Palisadian Louise Sandy Bakes Delicious Self-Designed Cakes to Order

By Sue Pascoe
Editor

What to select from home baker Louise Sandy, who offers 22 different flavors for her custom cakes?

Hmmm, will it be a Funfetti (buttery vanilla cake speckled with multi-colored sprinkles, topped with vanilla buttercream and more sprinkles) or a White Chocolate Mocha (layers of espresso cake filled with white chocolate buttercream) or an Irish Car Bomb (Guinness chocolate cake, filled with Bailey’s buttercream frosting and coated with Jameson’s Irish whiskey ganache) or a Margarita (lime and Triple Sec cake, soaked in tequila and lime syrup, filled with homemade bitter orange curd and covered in lime buttercream)?

“Kids often seem to request funfetti,” said Sandy, who bakes the cakes in her Pacific Palisades kitchen.“Adults prefer salted caramel or tiramisù.”

Louise Sandy

Once the flavor is selected, then the design process starts. “All of my cakes are unique designs created by me,” said Sandy.

If a customer provides her with a specific cake she will recreate it, giving credit to the original designer. She has designed everything from birthday cakes and Halloween cakes to wedding cakes.

“I think the most unusual cake I’ve made was a Beetlejuice cake for a Halloween party. I sculpted an almost life-size head, on top of two more tiers representing his checked shirt and the graveyard scene below, all lit up with green LED lights.”

A self-taught baker, Sandy is from the United Kingdom. “The first thing I ever baked was a Victoria Sandwich Cake, a traditional English vanilla sponge cake layered with jam and whipped cream,” she said, noting she was about 10 years old at the time. “My mother always made a cake for tea on Sundays, and she was very good about letting me loose in the kitchen,as long as I cleaned up afterwards.”

A “Beetlejuice” cake was designed for Halloween.

Sandy, who moved to the Palisades about two years ago, initially came to the West Coast with her husband, Julian, and two  children in 2004.

“He was working for an international advertising agency in London and they asked him to spend a month working over here to get to know the American market,” Sandy said. “His counterpart in the Newport office was to do the same in London. Since both families had small children, and the idea of the dads being away for a month didn’t go down too well, we decided to swap houses as well.”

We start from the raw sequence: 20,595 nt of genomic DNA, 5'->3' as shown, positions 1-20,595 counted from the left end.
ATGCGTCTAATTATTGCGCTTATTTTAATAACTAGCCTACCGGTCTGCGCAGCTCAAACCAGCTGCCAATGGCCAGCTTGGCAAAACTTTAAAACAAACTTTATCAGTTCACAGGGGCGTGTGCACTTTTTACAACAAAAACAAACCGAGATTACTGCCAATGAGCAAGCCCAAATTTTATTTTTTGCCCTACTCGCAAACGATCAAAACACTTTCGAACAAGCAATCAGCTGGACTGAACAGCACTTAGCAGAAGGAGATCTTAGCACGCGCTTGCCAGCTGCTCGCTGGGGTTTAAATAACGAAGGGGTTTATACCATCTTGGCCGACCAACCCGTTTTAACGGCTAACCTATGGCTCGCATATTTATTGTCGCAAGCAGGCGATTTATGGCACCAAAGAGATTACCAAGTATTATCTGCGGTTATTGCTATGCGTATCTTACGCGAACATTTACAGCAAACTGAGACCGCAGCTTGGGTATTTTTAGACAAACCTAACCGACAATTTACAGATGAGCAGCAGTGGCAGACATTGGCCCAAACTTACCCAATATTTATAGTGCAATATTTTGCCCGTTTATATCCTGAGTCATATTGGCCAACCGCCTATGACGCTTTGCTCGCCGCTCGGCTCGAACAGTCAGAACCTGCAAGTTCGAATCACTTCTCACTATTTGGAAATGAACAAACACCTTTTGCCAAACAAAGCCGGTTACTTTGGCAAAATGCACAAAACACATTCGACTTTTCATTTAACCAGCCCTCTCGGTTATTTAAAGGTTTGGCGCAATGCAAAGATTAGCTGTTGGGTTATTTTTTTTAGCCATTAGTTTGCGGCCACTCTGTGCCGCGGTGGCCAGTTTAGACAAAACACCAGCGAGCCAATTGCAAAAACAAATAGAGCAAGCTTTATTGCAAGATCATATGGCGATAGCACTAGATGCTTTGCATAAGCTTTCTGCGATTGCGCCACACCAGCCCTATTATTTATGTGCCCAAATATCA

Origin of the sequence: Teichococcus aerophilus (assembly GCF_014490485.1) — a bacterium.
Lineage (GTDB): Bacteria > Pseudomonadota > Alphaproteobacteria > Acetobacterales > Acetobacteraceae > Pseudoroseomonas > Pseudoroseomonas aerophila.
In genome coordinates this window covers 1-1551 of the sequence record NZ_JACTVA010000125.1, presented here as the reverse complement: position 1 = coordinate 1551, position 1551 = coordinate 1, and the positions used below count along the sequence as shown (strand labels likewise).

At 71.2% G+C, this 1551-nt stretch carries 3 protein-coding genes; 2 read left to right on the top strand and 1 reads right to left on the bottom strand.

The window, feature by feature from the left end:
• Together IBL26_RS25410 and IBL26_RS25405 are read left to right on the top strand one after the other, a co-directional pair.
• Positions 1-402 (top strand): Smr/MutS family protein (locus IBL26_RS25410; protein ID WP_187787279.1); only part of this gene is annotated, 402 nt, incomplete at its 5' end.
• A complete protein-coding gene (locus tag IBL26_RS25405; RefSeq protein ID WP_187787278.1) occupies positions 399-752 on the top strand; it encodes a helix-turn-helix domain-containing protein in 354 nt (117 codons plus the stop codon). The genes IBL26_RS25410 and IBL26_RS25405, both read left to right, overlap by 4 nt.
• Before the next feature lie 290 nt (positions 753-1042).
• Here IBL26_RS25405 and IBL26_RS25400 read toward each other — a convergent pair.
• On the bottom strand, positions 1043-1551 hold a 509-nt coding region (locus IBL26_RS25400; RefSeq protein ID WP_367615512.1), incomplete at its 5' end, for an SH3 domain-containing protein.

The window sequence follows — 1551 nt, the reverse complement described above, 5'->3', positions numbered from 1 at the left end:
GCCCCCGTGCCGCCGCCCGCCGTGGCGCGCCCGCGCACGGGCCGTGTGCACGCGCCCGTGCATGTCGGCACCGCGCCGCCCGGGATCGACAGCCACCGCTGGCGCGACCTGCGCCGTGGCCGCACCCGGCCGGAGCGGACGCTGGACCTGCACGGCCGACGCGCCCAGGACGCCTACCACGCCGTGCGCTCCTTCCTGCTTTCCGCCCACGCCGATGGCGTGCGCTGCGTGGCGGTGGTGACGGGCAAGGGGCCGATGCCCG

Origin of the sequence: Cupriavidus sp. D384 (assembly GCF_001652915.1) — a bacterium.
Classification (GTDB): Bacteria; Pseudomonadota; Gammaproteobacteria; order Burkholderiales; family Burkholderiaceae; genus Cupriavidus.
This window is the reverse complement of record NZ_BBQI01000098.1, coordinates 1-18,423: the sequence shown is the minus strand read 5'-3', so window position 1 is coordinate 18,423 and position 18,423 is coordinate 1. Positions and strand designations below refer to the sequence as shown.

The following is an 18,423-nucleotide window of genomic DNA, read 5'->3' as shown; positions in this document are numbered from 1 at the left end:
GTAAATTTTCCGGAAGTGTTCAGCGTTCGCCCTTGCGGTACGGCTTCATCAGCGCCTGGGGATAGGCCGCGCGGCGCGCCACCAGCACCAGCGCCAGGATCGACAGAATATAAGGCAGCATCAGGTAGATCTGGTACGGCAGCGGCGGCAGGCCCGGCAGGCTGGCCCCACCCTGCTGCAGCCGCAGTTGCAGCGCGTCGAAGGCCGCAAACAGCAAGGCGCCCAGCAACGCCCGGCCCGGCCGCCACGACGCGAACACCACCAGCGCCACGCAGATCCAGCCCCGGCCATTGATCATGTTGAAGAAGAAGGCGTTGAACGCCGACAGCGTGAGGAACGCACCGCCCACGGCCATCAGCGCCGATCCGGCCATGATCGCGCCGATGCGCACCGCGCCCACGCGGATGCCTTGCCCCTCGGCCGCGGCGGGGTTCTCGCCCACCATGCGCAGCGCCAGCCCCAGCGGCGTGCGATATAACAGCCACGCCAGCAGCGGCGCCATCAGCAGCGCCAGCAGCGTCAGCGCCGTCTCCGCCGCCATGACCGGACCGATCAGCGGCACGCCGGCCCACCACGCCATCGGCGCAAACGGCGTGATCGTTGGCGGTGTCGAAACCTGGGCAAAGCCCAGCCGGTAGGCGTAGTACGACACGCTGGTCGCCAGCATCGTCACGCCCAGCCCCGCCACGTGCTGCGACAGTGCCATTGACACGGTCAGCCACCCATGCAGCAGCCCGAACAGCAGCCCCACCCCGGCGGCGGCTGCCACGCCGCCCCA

The Sandy family liked it so well in California they didn’t want to leave.“ The American office offered my husband a permanent job and we jumped at the chance,” she said.

At the Fire Station 69 Open House on May 12, Sandy wowed everyone with free brownies and gingerbread cookies, frosted red and shaped like fire hydrants.

She was invited by Captain Bates, whose wife had ordered some cupcakes for him about a month ago.

One lucky birthday girl had a “Little Mermaid” cake.

“I hand-delivered, but had to park a couple of streets away,” Sandy said. “Just as I was walking up to the fire station, with the box of cupcakes in my hands, I tripped over a raised paving stone and went flying, cupcakes and all!

“Luckily it was mostly my pride that was hurt,soIdustedmyselfoff,calledandsaidI was going to have to go home and get more cupcakes (luckily, I always bake more than I need, just in case). By the time I got back to the fire station, Captain Bates had heard the story of what had happened, and we got chatting, and he suggested that I provide some cupcakes and brownies for their Service Day.”

Sandy, who runs the bakery from her home, benefited from the California Cottage Food Act, passed in 2013, that made it legal for home-based bakers to work out of their own kitchens.

“The Act was authored by L.A. Assemblyman Mike Gatto, in response to the L.A. health department closing down a ‘backyard’ bread baker who had been supplying delicious, but illegal, loaves to a group of local restaurants,” Sandy said. “With the sup- port of Cristina Oatfield at the Sustainable Economies Law Center in Sacramento, Gatto got the bill in front of the State Legislature.”

The Cottage Food Act allows home production of “potentially non-hazardous foods” like baked goods without cream or custard fillings, dry baking mixes, breads, candies, preserves, fruit pies, etc. that do not need to be refrigerated or kept hot.

Sandy and her husband have two children: Jack, who just completed his freshman year at Arizona State University, and daughter Charlie (Charlotte), who will graduate from Palisades High School in June.

For more information, visit louisesandy.com or call 949-338-0242.

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